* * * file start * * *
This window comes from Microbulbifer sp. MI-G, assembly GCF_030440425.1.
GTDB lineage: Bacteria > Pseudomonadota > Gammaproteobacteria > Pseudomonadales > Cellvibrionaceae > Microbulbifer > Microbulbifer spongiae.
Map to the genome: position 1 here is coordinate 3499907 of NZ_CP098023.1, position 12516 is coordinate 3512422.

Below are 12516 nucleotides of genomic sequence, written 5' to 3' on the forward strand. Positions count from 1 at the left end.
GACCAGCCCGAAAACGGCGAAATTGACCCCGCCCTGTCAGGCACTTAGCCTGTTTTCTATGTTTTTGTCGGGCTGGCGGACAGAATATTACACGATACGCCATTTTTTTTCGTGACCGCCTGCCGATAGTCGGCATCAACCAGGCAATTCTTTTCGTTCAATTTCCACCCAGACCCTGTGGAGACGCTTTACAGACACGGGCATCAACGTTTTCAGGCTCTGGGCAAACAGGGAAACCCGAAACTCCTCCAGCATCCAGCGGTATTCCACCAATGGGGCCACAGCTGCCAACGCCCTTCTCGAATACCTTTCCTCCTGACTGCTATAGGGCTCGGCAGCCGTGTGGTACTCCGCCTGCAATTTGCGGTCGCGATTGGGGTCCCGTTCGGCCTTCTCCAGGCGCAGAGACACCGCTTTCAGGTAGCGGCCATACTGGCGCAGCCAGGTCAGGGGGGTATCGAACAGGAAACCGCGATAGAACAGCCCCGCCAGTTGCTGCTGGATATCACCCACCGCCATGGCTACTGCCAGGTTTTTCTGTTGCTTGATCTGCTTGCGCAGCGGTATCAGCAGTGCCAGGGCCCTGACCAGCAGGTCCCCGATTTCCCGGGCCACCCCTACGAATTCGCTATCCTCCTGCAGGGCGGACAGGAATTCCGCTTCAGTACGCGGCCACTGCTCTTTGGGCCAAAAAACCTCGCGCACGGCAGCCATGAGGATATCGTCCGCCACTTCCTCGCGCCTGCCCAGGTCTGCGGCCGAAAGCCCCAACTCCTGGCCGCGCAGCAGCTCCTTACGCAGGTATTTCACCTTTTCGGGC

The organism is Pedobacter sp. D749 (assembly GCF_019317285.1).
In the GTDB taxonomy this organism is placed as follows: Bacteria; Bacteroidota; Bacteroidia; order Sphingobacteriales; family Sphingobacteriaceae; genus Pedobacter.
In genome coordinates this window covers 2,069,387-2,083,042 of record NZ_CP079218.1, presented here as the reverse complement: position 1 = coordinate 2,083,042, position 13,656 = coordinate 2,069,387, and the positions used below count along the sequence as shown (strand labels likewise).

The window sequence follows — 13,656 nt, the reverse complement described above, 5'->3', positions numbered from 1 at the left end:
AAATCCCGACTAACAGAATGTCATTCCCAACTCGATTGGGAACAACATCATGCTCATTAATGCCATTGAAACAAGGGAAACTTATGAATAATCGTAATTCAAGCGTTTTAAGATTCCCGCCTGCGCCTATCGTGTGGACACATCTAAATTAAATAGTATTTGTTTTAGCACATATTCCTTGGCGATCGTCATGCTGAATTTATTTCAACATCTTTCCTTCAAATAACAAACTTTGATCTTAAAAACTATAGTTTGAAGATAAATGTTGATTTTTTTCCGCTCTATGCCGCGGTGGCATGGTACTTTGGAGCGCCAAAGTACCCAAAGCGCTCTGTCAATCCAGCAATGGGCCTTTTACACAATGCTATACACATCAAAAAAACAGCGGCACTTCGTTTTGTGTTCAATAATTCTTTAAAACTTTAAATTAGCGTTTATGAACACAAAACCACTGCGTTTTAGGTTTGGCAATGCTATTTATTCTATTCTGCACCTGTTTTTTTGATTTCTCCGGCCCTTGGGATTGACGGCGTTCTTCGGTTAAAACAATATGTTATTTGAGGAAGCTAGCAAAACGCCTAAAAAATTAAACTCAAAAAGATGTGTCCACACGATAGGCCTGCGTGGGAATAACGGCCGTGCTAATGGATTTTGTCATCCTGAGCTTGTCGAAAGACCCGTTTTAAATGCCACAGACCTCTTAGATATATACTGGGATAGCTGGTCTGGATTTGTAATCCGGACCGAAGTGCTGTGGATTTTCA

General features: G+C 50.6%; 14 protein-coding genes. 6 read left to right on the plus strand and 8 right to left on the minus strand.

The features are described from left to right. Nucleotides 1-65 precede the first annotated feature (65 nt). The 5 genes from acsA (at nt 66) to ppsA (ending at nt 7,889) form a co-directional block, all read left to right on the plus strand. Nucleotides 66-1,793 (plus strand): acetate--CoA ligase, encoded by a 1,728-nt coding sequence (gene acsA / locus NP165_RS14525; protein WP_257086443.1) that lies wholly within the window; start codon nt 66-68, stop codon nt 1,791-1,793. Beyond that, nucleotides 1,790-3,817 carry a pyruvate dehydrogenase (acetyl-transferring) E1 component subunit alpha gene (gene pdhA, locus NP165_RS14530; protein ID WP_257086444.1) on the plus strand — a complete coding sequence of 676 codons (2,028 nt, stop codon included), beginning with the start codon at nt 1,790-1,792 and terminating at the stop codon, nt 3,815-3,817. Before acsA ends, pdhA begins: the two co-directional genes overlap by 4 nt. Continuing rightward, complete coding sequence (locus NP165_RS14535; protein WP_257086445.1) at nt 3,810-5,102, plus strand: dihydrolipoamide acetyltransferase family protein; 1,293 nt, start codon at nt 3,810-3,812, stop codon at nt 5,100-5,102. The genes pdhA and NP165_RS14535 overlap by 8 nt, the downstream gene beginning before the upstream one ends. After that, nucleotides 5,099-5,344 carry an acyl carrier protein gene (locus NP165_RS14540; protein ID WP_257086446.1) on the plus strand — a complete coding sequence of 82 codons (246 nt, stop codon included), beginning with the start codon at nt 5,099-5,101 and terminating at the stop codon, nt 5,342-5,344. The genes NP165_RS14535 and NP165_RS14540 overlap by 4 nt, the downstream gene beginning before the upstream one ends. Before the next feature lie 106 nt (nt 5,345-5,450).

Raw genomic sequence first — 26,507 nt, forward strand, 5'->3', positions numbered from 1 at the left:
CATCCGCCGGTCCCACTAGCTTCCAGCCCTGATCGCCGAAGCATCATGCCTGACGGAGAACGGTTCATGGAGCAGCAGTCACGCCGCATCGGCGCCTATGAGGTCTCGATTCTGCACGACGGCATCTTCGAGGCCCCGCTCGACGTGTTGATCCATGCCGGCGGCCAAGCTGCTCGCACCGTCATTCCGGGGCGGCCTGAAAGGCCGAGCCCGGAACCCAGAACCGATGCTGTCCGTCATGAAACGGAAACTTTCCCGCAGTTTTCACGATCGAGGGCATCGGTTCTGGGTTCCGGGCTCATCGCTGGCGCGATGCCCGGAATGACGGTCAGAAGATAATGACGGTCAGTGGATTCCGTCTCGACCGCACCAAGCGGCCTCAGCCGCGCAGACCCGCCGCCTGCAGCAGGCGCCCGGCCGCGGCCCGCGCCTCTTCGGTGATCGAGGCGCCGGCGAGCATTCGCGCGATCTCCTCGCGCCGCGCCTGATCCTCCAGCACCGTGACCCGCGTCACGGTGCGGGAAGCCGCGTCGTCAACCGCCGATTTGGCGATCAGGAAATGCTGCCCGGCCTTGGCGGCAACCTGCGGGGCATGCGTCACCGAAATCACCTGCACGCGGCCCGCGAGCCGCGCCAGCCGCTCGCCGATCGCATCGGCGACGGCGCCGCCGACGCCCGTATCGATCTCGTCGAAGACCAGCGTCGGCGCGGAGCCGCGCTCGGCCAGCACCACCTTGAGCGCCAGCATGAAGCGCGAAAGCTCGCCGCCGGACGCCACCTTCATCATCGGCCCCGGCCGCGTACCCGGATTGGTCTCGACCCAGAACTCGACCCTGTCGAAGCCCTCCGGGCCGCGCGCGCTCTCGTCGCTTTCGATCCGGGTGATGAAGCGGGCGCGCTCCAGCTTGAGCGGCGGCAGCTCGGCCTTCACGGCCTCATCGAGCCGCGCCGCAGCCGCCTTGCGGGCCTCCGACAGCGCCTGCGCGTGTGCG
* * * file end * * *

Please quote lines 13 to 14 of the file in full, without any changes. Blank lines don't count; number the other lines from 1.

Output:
Raw genomic sequence first — 26,507 nt, forward strand, 5'->3', positions numbered from 1 at the left:
CATCCGCCGGTCCCACTAGCTTCCAGCCCTGATCGCCGAAGCATCATGCCTGACGGAGAACGGTTCATGGAGCAGCAGTCACGCCGCATCGGCGCCTATGAGGTCTCGATTCTGCACGACGGCATCTTCGAGGCCCCGCTCGACGTGTTGATCCATGCCGGCGGCCAAGCTGCTCGCACCGTCATTCCGGGGCGGCCTGAAAGGCCGAGCCCGGAACCCAGAACCGATGCTGTCCGTCATGAAACGGAAACTTTCCCGCAGTTTTCACGATCGAGGGCATCGGTTCTGGGTTCCGGGCTCATCGCTGGCGCGATGCCCGGAATGACGGTCAGAAGATAATGACGGTCAGTGGATTCCGTCTCGACCGCACCAAGCGGCCTCAGCCGCGCAGACCCGCCGCCTGCAGCAGGCGCCCGGCCGCGGCCCGCGCCTCTTCGGTGATCGAGGCGCCGGCGAGCATTCGCGCGATCTCCTCGCGCCGCGCCTGATCCTCCAGCACCGTGACCCGCGTCACGGTGCGGGAAGCCGCGTCGTCAACCGCCGATTTGGCGATCAGGAAATGCTGCCCGGCCTTGGCGGCAACCTGCGGGGCATGCGTCACCGAAATCACCTGCACGCGGCCCGCGAGCCGCGCCAGCCGCTCGCCGATCGCATCGGCGACGGCGCCGCCGACGCCCGTATCGATCTCGTCGAAGACCAGCGTCGGCGCGGAGCCGCGCTCGGCCAGCACCACCTTGAGCGCCAGCATGAAGCGCGAAAGCTCGCCGCCGGACGCCACCTTCATCATCGGCCCCGGCCGCGTACCCGGATTGGTCTCGACCCAGAACTCGACCCTGTCGAAGCCCTCCGGGCCGCGCGCGCTCTCGTCGCTTTCGATCCGGGTGATGAAGCGGGCGCGCTCCAGCTTGAGCGGCGGCAGCTCGGCCTTCACGGCCTCATCGAGCCGCGCCGCAGCCGCCTTGCGGGCCTCCGACAGCGCCTGCGCGTGTGCG